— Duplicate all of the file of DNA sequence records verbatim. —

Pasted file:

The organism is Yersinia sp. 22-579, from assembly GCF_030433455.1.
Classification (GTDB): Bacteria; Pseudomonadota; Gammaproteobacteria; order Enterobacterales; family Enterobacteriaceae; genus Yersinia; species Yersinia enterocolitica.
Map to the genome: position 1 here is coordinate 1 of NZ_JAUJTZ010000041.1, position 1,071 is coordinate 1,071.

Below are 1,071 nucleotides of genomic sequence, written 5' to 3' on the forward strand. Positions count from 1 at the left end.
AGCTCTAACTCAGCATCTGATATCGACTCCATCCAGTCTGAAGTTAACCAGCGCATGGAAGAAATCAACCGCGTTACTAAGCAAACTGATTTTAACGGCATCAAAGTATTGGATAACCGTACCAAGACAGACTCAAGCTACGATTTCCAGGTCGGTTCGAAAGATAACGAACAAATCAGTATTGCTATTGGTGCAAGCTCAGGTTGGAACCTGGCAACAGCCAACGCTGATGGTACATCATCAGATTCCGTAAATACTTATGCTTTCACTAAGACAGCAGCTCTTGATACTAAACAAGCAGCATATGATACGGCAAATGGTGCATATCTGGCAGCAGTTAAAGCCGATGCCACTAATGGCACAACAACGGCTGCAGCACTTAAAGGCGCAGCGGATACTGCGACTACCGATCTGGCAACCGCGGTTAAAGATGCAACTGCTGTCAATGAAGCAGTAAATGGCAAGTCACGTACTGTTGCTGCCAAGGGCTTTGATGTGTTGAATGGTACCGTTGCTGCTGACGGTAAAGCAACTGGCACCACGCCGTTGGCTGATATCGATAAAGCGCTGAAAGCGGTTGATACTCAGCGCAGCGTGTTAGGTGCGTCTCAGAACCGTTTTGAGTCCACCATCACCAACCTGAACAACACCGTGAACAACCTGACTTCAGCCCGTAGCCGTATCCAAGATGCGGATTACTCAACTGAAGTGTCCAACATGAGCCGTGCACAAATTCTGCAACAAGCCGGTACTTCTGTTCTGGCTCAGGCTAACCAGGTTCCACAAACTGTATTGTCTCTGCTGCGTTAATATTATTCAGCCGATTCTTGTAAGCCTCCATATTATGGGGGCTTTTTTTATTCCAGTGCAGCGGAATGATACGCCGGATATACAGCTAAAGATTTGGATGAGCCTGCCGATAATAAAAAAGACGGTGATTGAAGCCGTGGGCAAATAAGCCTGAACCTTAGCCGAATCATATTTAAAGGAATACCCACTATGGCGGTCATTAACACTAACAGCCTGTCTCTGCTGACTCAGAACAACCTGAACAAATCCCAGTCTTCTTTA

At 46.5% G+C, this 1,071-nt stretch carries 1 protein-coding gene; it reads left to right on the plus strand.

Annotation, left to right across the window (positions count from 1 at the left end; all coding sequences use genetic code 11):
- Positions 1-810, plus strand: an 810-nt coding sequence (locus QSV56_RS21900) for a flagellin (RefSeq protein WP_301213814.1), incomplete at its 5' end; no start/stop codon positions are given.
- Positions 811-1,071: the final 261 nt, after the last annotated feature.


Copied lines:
The organism is Yersinia sp. 22-579, from assembly GCF_030433455.1.
Classification (GTDB): Bacteria; Pseudomonadota; Gammaproteobacteria; order Enterobacterales; family Enterobacteriaceae; genus Yersinia; species Yersinia enterocolitica.
Map to the genome: position 1 here is coordinate 1 of NZ_JAUJTZ010000041.1, position 1,071 is coordinate 1,071.

Below are 1,071 nucleotides of genomic sequence, written 5' to 3' on the forward strand. Positions count from 1 at the left end.
AGCTCTAACTCAGCATCTGATATCGACTCCATCCAGTCTGAAGTTAACCAGCGCATGGAAGAAATCAACCGCGTTACTAAGCAAACTGATTTTAACGGCATCAAAGTATTGGATAACCGTACCAAGACAGACTCAAGCTACGATTTCCAGGTCGGTTCGAAAGATAACGAACAAATCAGTATTGCTATTGGTGCAAGCTCAGGTTGGAACCTGGCAACAGCCAACGCTGATGGTACATCATCAGATTCCGTAAATACTTATGCTTTCACTAAGACAGCAGCTCTTGATACTAAACAAGCAGCATATGATACGGCAAATGGTGCATATCTGGCAGCAGTTAAAGCCGATGCCACTAATGGCACAACAACGGCTGCAGCACTTAAAGGCGCAGCGGATACTGCGACTACCGATCTGGCAACCGCGGTTAAAGATGCAACTGCTGTCAATGAAGCAGTAAATGGCAAGTCACGTACTGTTGCTGCCAAGGGCTTTGATGTGTTGAATGGTACCGTTGCTGCTGACGGTAAAGCAACTGGCACCACGCCGTTGGCTGATATCGATAAAGCGCTGAAAGCGGTTGATACTCAGCGCAGCGTGTTAGGTGCGTCTCAGAACCGTTTTGAGTCCACCATCACCAACCTGAACAACACCGTGAACAACCTGACTTCAGCCCGTAGCCGTATCCAAGATGCGGATTACTCAACTGAAGTGTCCAACATGAGCCGTGCACAAATTCTGCAACAAGCCGGTACTTCTGTTCTGGCTCAGGCTAACCAGGTTCCACAAACTGTATTGTCTCTGCTGCGTTAATATTATTCAGCCGATTCTTGTAAGCCTCCATATTATGGGGGCTTTTTTTATTCCAGTGCAGCGGAATGATACGCCGGATATACAGCTAAAGATTTGGATGAGCCTGCCGATAATAAAAAAGACGGTGATTGAAGCCGTGGGCAAATAAGCCTGAACCTTAGCCGAATCATATTTAAAGGAATACCCACTATGGCGGTCATTAACACTAACAGCCTGTCTCTGCTGACTCAGAACAACCTGAACAAATCCCAGTCTTCTTTA

At 46.5% G+C, this 1,071-nt stretch carries 1 protein-coding gene; it reads left to right on the plus strand.

Annotation, left to right across the window (positions count from 1 at the left end; all coding sequences use genetic code 11):
- Positions 1-810, plus strand: an 810-nt coding sequence (locus QSV56_RS21900) for a flagellin (RefSeq protein WP_301213814.1), incomplete at its 5' end; no start/stop codon positions are given.
- Positions 811-1,071: the final 261 nt, after the last annotated feature.